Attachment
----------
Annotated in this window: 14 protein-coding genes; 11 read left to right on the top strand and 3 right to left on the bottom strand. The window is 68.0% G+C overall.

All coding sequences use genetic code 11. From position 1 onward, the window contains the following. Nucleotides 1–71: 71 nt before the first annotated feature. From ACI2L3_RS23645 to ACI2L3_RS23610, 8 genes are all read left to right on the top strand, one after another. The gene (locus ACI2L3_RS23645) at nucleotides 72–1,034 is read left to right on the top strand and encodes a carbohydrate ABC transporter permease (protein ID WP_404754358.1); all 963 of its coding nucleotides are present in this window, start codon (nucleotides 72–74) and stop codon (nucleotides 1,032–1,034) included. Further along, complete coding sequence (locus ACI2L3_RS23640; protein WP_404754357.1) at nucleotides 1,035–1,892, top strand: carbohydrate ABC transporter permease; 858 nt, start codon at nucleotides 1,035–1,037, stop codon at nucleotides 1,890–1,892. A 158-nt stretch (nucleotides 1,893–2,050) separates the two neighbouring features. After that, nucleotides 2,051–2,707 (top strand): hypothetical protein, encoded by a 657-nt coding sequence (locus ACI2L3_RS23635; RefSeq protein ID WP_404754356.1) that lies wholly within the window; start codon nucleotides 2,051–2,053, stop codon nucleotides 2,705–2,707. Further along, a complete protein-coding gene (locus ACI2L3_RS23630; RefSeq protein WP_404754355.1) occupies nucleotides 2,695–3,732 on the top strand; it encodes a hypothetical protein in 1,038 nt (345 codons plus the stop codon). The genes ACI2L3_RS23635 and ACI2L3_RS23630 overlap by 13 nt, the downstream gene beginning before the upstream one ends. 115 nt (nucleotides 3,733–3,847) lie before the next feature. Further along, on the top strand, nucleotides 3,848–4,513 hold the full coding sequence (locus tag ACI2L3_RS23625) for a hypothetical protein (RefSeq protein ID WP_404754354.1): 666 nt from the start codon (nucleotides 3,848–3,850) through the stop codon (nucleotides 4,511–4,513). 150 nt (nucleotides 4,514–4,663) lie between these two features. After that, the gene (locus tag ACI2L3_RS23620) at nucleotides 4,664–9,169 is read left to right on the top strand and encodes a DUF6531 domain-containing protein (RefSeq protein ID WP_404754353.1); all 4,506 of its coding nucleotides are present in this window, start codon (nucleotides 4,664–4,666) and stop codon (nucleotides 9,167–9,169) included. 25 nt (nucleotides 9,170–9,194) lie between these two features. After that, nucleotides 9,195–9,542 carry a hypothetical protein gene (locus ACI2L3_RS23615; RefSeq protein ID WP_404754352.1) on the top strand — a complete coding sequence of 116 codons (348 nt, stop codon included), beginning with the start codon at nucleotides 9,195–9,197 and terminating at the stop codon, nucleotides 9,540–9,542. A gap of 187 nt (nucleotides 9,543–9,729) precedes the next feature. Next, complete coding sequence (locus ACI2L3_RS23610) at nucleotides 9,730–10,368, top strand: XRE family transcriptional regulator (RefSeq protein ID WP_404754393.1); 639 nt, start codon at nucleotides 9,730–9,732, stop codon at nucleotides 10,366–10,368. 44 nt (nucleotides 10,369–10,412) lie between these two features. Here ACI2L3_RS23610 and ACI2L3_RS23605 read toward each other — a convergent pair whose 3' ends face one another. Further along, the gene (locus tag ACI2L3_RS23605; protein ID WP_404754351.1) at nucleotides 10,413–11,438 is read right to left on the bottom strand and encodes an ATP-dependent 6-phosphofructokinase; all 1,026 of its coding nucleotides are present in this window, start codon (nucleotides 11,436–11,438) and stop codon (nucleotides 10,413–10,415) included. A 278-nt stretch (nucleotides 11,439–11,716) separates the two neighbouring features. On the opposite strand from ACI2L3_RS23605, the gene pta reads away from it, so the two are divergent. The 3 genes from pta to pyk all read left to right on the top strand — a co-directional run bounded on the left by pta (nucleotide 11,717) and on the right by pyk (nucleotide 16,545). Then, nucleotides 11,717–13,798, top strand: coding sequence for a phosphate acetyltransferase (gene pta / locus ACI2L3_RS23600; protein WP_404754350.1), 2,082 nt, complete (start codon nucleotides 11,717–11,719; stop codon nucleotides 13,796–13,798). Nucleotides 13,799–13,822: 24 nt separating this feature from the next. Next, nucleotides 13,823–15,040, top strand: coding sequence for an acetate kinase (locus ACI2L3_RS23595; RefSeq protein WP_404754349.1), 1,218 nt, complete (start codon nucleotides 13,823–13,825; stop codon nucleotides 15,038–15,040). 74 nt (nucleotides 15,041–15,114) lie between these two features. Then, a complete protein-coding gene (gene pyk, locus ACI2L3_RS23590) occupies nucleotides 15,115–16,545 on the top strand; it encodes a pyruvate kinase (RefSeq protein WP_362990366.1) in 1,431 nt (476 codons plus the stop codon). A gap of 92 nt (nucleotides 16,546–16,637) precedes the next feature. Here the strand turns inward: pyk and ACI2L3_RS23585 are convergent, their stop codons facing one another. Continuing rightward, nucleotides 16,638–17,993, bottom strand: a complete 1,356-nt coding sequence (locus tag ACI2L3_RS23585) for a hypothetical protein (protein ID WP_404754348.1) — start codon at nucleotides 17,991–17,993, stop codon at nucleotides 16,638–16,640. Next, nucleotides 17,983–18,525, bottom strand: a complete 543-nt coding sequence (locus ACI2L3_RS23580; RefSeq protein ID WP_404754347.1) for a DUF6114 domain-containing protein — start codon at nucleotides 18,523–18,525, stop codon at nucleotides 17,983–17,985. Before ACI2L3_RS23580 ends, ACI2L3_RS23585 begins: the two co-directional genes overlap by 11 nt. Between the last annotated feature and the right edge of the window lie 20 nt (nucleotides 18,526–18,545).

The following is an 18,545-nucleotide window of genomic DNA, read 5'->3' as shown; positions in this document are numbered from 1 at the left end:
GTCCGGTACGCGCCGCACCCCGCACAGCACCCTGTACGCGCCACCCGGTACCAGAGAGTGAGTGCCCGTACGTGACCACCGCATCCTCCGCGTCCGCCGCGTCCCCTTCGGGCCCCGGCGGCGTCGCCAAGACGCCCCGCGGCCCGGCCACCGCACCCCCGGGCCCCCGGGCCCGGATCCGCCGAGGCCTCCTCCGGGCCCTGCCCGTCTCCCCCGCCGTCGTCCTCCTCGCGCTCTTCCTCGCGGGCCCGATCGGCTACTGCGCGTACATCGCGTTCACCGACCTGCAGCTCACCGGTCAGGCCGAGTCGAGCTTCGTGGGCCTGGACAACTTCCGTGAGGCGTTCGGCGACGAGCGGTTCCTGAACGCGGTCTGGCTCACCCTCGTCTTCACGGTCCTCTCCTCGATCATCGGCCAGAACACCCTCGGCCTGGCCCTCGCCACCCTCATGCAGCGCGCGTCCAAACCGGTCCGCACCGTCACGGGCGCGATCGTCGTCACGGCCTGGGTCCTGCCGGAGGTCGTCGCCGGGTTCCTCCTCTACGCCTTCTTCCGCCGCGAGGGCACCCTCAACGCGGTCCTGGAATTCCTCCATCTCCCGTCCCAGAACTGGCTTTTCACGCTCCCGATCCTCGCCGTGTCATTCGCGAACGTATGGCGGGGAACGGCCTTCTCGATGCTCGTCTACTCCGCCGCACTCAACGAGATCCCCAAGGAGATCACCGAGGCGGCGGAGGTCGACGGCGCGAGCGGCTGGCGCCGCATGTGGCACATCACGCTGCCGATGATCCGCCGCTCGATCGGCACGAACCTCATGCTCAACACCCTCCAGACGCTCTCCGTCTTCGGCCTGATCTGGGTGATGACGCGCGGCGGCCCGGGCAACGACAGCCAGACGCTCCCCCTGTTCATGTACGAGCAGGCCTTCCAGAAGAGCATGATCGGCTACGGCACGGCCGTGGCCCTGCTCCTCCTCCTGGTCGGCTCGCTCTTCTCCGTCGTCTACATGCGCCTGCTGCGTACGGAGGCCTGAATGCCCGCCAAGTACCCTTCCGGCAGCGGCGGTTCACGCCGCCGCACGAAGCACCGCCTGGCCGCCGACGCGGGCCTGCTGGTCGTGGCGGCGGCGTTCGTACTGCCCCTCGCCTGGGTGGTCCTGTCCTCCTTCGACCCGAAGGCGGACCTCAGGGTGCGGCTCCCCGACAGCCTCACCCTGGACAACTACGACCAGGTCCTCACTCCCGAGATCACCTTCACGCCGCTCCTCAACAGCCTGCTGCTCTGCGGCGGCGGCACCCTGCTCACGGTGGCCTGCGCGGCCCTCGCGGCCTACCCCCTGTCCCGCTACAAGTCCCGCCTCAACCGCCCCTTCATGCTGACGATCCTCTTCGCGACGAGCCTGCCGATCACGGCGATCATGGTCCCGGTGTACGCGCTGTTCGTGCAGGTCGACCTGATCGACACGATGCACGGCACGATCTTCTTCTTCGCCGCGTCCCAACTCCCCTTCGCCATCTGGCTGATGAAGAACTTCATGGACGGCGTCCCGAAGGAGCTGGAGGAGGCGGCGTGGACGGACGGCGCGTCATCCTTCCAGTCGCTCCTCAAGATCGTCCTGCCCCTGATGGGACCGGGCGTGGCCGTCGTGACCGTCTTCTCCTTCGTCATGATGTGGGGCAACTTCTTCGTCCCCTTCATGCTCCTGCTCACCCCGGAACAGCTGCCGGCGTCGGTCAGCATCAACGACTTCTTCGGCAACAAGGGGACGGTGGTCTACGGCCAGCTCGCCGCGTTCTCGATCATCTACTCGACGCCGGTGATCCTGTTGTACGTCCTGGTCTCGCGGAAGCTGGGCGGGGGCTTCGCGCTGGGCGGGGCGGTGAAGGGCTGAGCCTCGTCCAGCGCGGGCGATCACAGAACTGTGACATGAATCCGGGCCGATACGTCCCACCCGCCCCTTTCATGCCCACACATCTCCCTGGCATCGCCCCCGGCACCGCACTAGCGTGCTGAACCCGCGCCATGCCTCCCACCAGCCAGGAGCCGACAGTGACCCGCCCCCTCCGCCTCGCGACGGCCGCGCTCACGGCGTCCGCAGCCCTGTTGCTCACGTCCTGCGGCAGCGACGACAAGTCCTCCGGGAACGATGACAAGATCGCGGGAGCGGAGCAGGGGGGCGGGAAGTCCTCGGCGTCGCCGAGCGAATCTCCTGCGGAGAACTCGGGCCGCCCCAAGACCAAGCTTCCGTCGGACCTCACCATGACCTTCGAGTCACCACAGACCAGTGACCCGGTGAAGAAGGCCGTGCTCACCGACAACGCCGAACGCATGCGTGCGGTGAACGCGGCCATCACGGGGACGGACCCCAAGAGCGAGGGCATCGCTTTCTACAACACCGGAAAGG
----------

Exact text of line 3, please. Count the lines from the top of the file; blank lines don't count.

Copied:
The following is an 18,545-nucleotide window of genomic DNA, read 5'->3' as shown; positions in this document are numbered from 1 at the left end: